The COVID-19 ward at Providence Regional Medical Center Everett in May 2020. (Andy Bronson / Herald file)

The COVID-19 ward at Providence Regional Medical Center Everett in May 2020. (Andy Bronson / Herald file)

Hospital lost 1% of staff to vax mandate, so why the shortage?

The requirement hardly made a dent in local nursing ranks. Blame burnout and issues brewing for years, officials say.

EVERETT — This month, headlines reported rampant nurse burnout, overwhelmed ICUs and the Washington National Guard’s deployment to hospitals here and across the state.

Through it all, some readers continued to point to the state’s vaccine mandate as a driving force behind a dire shortage in nurses. But officials say the reasons behind stretched health care systems are more complicated, and have been mounting for years.

Statewide, hospitals lost about 2% of staff to the vaccine mandate, with employees either getting fired or leaving on their own, according to the Washington State Hospital Association.

Everett fared better. Providence Regional Medical Center lost 1% of its more than 5,000 employees due to the mandate. In the fall, officials at the hospital reported the loss was not expected to significantly impact operations.

In an analysis of 2021 exit surveys, WSHA found 7% of registered nurses leaving their posts cited the state vaccine mandate as a factor. More often, nurses said they were leaving for a spouse’s job, to become a better-paid travel nurse, to retire or because of burnout.

So what’s behind today’s stretched and strained hospital systems? Here’s what we know.

Exhaustion

Burnout among nurses during the pandemic has been well documented. At Providence’s Everett facility, officials said, turnover gradually increased in 2021, a reflection of national trends as nurses were expected to work longer hours and cover more patients.

The so-called “great resignation” has impacted countless industries, with and without mandates.

Nurses at the Everett hospital have described many employees leaving in the past few months and especially during the most recent surge in infections.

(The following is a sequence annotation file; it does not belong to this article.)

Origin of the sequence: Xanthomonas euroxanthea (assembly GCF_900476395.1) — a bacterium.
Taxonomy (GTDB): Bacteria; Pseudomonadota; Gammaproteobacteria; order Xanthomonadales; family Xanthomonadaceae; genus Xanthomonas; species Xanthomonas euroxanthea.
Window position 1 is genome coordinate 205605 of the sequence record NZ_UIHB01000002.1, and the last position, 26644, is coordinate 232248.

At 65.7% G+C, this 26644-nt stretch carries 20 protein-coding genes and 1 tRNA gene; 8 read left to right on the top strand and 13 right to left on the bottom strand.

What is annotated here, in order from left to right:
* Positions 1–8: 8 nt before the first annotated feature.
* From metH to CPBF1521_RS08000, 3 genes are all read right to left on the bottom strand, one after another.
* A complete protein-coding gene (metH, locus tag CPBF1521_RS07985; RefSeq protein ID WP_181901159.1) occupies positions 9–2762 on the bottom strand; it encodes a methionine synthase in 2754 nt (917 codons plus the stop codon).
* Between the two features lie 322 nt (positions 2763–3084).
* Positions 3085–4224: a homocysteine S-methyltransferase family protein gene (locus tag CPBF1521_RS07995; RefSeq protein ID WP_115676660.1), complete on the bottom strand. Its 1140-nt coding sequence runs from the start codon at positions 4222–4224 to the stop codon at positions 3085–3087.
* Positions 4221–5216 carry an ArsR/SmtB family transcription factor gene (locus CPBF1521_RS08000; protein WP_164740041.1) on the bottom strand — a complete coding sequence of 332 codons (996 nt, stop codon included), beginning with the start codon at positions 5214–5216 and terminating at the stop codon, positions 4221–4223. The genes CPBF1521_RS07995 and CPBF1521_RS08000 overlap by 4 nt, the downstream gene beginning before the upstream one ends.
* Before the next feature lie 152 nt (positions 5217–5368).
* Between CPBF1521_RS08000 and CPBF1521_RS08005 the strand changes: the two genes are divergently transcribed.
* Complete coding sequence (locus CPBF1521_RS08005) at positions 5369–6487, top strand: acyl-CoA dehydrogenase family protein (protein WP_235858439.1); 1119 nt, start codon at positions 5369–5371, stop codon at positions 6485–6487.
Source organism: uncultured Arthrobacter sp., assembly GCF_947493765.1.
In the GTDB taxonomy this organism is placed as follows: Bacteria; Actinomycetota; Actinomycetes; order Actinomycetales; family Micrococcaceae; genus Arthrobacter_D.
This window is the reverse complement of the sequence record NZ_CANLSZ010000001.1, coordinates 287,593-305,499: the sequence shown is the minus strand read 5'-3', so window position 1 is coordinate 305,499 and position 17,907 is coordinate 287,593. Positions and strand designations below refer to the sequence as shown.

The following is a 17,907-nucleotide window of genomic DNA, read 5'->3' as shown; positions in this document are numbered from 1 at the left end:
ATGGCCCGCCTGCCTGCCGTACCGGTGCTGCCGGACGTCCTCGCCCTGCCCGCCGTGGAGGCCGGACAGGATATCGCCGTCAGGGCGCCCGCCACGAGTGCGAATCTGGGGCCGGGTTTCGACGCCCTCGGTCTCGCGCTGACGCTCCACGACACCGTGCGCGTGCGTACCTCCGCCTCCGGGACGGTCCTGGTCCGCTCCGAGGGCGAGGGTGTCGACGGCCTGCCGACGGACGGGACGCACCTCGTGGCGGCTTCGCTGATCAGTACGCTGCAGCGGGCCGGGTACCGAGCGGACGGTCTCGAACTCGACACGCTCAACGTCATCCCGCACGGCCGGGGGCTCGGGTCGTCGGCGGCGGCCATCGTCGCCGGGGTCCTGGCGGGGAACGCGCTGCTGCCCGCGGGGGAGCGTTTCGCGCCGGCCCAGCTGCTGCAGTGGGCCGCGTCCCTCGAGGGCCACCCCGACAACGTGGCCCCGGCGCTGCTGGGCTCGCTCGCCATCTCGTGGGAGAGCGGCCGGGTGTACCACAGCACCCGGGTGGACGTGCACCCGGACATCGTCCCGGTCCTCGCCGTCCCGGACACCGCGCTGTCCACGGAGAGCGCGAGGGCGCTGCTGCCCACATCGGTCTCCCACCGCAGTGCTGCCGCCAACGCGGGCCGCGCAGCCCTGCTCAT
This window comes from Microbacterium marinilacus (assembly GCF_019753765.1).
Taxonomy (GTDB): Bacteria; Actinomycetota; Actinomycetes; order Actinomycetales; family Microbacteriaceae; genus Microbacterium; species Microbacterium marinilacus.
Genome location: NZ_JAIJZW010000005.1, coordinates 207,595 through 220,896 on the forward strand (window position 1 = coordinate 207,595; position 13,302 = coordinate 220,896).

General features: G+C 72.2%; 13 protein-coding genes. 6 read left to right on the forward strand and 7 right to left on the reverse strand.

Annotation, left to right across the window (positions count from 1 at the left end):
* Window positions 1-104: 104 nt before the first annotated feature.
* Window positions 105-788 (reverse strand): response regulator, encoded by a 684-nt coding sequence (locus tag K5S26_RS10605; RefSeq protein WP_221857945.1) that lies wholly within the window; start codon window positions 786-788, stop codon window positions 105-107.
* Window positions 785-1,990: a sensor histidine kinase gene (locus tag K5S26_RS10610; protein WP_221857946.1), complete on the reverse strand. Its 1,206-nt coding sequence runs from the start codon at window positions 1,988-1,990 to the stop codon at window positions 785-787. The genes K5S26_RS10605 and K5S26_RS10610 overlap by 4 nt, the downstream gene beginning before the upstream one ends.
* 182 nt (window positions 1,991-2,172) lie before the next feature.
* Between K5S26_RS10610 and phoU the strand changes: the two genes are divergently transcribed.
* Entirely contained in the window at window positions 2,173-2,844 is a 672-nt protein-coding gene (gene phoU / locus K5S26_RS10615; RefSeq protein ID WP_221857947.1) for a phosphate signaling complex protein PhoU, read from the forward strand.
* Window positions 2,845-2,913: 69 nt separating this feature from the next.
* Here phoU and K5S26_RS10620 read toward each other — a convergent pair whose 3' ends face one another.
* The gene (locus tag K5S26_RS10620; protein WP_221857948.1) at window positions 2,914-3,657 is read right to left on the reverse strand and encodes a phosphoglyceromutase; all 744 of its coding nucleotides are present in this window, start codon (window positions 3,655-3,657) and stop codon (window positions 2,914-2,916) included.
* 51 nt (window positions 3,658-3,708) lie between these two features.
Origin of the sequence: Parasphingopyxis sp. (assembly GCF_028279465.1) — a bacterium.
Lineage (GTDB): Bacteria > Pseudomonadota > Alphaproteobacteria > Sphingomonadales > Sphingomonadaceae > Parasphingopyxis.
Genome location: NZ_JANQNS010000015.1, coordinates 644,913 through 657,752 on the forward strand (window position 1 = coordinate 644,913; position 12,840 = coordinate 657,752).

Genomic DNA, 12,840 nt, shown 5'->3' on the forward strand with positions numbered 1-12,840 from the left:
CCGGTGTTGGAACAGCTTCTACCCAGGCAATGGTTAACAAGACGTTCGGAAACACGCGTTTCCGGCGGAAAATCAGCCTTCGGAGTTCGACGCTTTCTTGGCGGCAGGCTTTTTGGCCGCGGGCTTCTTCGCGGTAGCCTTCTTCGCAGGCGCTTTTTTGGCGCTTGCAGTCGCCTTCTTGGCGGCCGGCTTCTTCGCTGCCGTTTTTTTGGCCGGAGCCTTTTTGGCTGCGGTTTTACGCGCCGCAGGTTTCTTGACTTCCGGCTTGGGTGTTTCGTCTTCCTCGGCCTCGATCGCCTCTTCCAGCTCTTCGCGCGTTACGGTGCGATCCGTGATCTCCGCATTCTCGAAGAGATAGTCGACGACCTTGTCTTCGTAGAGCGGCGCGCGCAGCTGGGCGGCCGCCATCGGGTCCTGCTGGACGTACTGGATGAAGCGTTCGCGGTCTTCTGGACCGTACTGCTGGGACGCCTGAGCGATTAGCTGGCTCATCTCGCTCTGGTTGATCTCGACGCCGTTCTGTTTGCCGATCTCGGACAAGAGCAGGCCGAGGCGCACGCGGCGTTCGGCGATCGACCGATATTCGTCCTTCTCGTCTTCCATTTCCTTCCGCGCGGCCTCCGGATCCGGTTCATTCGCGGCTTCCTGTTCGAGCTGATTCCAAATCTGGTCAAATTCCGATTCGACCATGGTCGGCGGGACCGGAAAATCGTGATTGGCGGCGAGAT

A December poll of Washington unionized health care workers found 84% of respondents were burnt out and 49% were likely to leave the field in the next few years, mostly due to short-staffing and pay.

Providence Regional Medical Center’s staffing levels, however, remained about where they were pre-pandemic, although many of those positions were temporary staff filling in gaps. According to hospital officials, increased patient loads, sick employees and other factors mean that the staffing level is inadequate.

Years in the making

The pandemic strained hospitals and accelerated turnover, but officials say a health care staffing crisis has been brewing for years.

In an email to The Daily Herald, Providence cited an aging workforce and not enough training slots for new nurses, in schools and in residency programs. Patient demographics are also trending older, and the elderly require more care.

It makes for a “perfect storm,” Providence spokesperson Casey Calamusa said.

According to the American Hospital Association, more than half of all nurses were 50 or older. Nearly 30% were age 60 or up.

The WSHA is now pushing the Legislature to expand nursing programs, pay educators more, fund simulation labs and make it easier for nurses to repay loans.

The group’s vice president, Taya Briley, described health care education as “chronically underfunded at both the state and national level.”

In the 2019-20 academic year, 2,600 nursing grads were turned out across Washington. That’s compared to 6,100 licensed registered nurses who were needed to fill vacancies last year. To fill the gap, hospitals have been relying on contracted travel nurses, although about 3,100 registered nursing positions remained open in 2021.

“The math just does not add up,” Briley said.

Issues with long-term care

Across the state, patients ready to be discharged to long-term care facilities are stuck in hospitals. With staffing issues also plaguing nursing homes, there’s often no place for these people to go.

Of the 600 beds at Providence Regional Medical Center Everett, about 100 represent people medically stable and waiting to be discharged to lower-level care settings. The hospital this week called the situation “the primary driver of our staffing challenges.”

Even though these patients are stable, they still require medical attention from staff.

This month, Inslee announced efforts to alleviate the burden by expanding capacity in nursing homes and speeding up legal guardian proceedings, but Everett hospital officials said there simply aren’t enough beds, staff and other resources to solve the problem.

Record COVID hospitalizations

Omicron pushed the state’s COVID-19 hospitalizations to record levels.

Those patients are still largely unvaccinated.

The highly infectious variant also forced more caregivers into isolation after being infected by or exposed to the coronavirus, Providence Chief Medical Officer Dr. Jay Cook said.

Now, the hospital is following updated Centers for Disease Control and Prevention guidance that allows some staff to return to work faster if they contract the virus.

“The risk from an unprecedented staff shortage,” Calamusa said, “poses a greater threat to patient and caregiver safety than asymptomatic caregivers — wearing all appropriate protective equipment, including N95 masks — providing medical care to those who need our services.”

Claudia Yaw: 425-339-3449; claudia.yaw@heraldnet.com. Twitter: @yawclaudia.

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